Similarly, doctors in more remote areas may support a diagnosis in a patient exhibiting symptoms that are rarely seen in a more developed region.   One of my earlier posts, which included an image upload of bloodwork, concerned a previously healthy 43-year-old male with confusion and vomiting recently arrived to Canada from Jamaica.  It prompted a lively discussion. Most physicians favored pursuing a possible hematological malignancy, such as ALL or CLL. But with the help of a physician offering valuable — and ultimately accurate — context regarding the etiology, we tested for a retrovirus. The helpful physician happened to be from the Caribbean, where HTLV1 prevalence is high.

Real-life doctors

Physicians may hate to admit it, but the isolation of medical practice can take a quiet toll.  Even in a group practice, the tempo of the work day leaves little time for curbsides.  We are sequestered in our offices, regardless of setting.  For me, crowdsourcing has mitigated that isolation, and cultivated a friendly professional community.

There is a remarkable heterogeneity in posting, and a range of personalities.  Some physicians hew to their training and find it difficult to admit what they don’t know.  Others are surprisingly honest, arriving to Consult with a “what the heck is this?” honesty.   Sometimes the answers elude most of us, and sometimes the solution comes from a far reaching place, where what is rare for you is not for someone else.  The contact may be virtual, but we get to know each other.

And, returning to some recent cases, the range and depth are as diverse as the crowdsourcing medical community itself.  For example, the suggestions regarding the palate lesion ranged from possible primary syphilis to HPV squamous cell carcinoma or a salivary gland tumor (which it was).   The majority of physicians thought the non-vesicular rash was Sweet’s Syndrome, but virtually all recommended a biopsy (which found bulbous vasculitis), and the young man with superficial neck veins?  A bit of head-scratcher, with colleagues volunteering it was a possible symptom of leukemia, or a contusion from choking games or autoerotic asphyxiation.  The poster returned to say that in fact it was dye from the patient’s clothing that had rubbed off.  You could hear the collective “well, what do you know?” from the community and a few commenters noting they would remember the discussion and, if presented with a similar symptom, rule out the clothing dye first.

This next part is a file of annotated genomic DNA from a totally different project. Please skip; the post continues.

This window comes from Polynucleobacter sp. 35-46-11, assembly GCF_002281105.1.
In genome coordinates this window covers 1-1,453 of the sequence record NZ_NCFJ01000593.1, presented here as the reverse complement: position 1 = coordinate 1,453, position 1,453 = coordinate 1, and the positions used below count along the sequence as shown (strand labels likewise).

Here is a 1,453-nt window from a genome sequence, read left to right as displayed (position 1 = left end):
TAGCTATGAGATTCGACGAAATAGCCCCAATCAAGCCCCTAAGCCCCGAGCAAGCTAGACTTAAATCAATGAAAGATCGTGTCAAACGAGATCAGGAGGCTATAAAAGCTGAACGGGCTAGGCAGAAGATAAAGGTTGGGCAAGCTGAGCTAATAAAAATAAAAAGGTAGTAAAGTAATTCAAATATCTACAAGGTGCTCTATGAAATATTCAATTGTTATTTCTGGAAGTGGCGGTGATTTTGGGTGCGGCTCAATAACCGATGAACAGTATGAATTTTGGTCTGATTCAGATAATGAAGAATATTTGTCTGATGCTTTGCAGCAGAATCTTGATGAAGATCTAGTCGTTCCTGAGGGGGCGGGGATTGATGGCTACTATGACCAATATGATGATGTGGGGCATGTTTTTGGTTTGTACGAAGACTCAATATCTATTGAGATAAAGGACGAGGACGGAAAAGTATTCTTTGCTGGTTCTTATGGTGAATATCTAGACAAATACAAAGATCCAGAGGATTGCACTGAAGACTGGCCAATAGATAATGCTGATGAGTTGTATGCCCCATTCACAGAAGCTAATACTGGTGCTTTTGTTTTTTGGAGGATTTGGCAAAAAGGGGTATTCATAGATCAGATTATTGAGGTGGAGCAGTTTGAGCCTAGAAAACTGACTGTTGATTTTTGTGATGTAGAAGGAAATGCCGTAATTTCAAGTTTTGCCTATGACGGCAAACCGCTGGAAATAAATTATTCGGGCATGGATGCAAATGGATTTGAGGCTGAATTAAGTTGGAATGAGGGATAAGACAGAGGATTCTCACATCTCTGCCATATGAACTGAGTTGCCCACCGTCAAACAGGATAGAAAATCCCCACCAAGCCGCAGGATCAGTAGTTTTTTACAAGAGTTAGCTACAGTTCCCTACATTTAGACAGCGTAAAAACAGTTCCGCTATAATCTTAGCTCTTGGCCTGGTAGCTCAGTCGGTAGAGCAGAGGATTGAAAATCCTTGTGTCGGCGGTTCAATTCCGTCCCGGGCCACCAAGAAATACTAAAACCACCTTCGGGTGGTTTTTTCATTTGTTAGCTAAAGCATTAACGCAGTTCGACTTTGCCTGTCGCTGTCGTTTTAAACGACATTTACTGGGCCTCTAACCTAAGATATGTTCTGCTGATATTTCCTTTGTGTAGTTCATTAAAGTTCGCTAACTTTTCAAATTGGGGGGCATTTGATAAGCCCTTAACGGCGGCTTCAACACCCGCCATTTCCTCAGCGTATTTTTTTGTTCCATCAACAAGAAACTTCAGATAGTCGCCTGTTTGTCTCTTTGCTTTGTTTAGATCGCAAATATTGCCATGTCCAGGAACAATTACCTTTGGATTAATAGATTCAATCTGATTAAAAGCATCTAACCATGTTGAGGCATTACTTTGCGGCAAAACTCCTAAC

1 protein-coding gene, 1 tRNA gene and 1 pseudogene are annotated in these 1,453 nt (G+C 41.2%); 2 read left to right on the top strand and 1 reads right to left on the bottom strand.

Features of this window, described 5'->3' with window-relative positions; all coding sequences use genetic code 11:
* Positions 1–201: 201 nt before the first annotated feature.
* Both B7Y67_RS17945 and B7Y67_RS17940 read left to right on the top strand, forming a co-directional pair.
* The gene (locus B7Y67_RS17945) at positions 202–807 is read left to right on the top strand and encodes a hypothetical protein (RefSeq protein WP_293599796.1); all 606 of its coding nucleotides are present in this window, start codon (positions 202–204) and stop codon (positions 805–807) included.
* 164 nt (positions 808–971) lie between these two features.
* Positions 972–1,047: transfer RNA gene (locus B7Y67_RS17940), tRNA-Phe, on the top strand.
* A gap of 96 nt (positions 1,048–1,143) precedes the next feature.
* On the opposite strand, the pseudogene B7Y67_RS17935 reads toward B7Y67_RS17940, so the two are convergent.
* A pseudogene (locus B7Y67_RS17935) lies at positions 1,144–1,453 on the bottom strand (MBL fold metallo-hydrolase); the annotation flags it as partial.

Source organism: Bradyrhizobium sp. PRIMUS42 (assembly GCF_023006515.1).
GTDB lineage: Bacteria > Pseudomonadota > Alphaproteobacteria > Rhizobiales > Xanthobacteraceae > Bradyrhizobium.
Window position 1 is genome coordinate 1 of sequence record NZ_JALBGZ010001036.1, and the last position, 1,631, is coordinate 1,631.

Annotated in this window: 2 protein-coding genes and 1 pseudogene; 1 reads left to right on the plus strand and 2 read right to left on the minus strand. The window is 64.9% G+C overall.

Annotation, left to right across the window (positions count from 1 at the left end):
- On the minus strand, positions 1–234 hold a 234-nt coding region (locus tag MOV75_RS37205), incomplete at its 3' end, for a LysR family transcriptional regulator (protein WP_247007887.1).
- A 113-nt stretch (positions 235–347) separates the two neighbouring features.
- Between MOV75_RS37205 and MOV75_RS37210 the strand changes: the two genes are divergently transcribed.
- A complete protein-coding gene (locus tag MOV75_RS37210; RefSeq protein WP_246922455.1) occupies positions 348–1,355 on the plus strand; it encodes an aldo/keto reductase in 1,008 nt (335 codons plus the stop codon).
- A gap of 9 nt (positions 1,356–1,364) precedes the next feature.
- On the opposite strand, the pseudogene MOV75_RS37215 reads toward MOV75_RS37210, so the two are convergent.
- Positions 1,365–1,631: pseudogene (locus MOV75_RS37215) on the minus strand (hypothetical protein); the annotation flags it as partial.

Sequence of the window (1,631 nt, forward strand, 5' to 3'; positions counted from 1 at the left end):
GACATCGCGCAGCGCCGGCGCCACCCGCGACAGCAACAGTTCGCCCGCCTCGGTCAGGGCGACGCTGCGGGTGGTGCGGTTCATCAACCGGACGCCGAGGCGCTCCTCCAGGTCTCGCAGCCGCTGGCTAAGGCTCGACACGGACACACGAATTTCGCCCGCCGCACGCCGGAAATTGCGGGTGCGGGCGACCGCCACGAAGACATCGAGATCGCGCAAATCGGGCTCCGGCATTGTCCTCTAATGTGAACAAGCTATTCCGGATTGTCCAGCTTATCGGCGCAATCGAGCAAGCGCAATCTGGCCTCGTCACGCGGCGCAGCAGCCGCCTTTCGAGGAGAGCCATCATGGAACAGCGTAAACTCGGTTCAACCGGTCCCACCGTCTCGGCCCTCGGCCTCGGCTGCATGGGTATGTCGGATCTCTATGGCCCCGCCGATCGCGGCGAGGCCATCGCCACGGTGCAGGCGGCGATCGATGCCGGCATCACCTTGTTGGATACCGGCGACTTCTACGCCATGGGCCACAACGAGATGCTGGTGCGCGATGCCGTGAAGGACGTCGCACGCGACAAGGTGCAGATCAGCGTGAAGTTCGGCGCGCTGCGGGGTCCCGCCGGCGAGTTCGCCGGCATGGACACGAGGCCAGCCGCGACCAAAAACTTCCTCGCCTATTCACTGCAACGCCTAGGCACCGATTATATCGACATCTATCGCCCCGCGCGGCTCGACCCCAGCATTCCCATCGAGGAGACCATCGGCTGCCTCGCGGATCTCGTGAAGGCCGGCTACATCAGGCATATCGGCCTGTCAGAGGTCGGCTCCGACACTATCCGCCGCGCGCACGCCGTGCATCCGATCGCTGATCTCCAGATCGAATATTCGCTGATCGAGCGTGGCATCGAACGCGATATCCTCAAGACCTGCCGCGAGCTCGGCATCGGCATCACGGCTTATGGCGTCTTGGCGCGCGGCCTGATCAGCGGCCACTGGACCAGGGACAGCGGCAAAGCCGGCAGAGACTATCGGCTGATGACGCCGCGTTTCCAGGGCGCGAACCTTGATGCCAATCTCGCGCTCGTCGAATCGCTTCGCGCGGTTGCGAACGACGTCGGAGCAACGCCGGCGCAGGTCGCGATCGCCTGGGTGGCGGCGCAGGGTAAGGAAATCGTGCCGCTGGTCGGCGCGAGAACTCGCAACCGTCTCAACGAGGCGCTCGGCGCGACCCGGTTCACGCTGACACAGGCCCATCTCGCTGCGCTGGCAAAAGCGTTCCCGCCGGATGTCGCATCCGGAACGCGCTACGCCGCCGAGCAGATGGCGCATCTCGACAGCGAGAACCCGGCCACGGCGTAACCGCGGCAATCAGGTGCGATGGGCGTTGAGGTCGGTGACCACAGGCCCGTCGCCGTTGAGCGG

Dr. Sonny Kohli, MD FRCPC, is an Internal Medicine/Critical Care specialist in Ontario Canada, Assistant Adjunct Clinical Professor at McMaster University, Co-founder and Chief Medical Officer of Cloud Dx, and a 2017 recipient of the ‘Bold, Epic, Innovator Award’ in the Qualcomm Tricorder XPRIZE competition .